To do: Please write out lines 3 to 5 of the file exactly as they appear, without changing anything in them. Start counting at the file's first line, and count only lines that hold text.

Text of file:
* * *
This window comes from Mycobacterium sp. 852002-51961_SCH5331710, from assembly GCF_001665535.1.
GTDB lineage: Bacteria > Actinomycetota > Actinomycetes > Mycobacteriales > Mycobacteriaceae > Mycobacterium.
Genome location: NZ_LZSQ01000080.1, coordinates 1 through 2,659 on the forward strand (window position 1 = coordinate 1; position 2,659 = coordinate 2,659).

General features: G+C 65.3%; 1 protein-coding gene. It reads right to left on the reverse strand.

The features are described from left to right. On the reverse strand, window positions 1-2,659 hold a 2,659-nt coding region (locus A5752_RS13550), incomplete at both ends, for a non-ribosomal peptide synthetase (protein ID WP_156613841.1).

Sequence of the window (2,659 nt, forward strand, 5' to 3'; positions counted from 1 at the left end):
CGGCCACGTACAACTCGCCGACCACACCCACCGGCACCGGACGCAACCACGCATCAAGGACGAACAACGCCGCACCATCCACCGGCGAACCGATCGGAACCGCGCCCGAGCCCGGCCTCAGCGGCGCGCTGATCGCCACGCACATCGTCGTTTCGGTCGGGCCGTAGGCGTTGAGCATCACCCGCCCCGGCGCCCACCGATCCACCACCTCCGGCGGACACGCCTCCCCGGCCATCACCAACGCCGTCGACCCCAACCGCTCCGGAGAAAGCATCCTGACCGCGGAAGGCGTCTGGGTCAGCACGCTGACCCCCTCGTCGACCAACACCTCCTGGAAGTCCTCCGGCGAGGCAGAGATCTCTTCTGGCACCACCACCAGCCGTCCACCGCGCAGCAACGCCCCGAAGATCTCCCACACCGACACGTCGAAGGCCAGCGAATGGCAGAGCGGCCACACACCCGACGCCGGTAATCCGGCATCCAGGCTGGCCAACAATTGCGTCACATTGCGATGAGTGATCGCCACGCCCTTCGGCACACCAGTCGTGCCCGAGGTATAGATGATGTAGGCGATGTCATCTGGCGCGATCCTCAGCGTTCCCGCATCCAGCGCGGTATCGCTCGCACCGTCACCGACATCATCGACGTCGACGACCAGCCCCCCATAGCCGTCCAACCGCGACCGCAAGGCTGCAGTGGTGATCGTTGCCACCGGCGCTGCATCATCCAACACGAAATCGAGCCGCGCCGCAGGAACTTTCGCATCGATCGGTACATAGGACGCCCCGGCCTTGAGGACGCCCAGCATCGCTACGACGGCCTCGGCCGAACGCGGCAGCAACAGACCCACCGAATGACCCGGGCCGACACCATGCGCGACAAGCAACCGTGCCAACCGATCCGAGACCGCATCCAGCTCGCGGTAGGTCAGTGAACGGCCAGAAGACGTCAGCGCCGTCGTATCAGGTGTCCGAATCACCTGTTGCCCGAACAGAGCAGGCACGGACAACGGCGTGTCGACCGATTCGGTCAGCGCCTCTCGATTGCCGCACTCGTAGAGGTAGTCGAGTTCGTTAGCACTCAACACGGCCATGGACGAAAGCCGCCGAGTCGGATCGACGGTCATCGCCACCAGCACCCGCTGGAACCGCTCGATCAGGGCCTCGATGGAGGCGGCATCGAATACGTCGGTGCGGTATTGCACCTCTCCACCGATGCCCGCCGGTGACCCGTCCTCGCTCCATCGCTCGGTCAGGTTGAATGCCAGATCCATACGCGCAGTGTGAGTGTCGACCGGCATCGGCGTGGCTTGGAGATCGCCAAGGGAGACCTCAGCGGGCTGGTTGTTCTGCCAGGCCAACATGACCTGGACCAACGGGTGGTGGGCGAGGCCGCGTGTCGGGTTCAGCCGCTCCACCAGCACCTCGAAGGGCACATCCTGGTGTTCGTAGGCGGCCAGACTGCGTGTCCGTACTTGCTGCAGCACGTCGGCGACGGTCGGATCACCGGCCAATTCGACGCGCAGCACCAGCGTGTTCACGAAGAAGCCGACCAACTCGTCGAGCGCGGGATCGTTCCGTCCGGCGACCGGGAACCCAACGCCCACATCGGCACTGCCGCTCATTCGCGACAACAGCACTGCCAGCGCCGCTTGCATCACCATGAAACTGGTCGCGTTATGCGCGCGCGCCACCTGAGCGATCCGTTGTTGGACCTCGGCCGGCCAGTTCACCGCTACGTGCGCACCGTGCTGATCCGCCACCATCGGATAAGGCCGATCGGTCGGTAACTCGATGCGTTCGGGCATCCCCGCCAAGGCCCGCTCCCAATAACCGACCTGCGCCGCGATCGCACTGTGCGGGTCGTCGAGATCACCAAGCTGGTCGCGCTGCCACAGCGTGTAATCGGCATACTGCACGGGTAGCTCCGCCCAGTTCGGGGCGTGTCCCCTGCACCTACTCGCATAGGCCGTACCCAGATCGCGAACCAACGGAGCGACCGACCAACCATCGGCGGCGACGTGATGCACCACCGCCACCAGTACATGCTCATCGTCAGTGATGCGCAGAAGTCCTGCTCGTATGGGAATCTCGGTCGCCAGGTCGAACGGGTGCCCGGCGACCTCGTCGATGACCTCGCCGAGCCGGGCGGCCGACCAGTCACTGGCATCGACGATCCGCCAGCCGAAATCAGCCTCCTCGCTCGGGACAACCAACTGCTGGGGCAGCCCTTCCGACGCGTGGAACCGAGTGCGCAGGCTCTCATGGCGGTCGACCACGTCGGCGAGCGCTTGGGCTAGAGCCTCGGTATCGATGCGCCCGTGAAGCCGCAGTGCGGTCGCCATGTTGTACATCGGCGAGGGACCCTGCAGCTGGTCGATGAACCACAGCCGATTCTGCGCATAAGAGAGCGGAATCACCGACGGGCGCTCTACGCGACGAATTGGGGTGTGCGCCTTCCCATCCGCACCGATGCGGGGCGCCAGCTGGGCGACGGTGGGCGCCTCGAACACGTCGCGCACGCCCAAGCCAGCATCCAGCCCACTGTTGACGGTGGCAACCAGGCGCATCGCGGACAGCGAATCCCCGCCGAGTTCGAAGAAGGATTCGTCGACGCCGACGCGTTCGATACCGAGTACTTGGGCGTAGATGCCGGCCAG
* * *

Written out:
Genome location: NZ_LZSQ01000080.1, coordinates 1 through 2,659 on the forward strand (window position 1 = coordinate 1; position 2,659 = coordinate 2,659).

General features: G+C 65.3%; 1 protein-coding gene. It reads right to left on the reverse strand.

The features are described from left to right. On the reverse strand, window positions 1-2,659 hold a 2,659-nt coding region (locus A5752_RS13550), incomplete at both ends, for a non-ribosomal peptide synthetase (protein ID WP_156613841.1).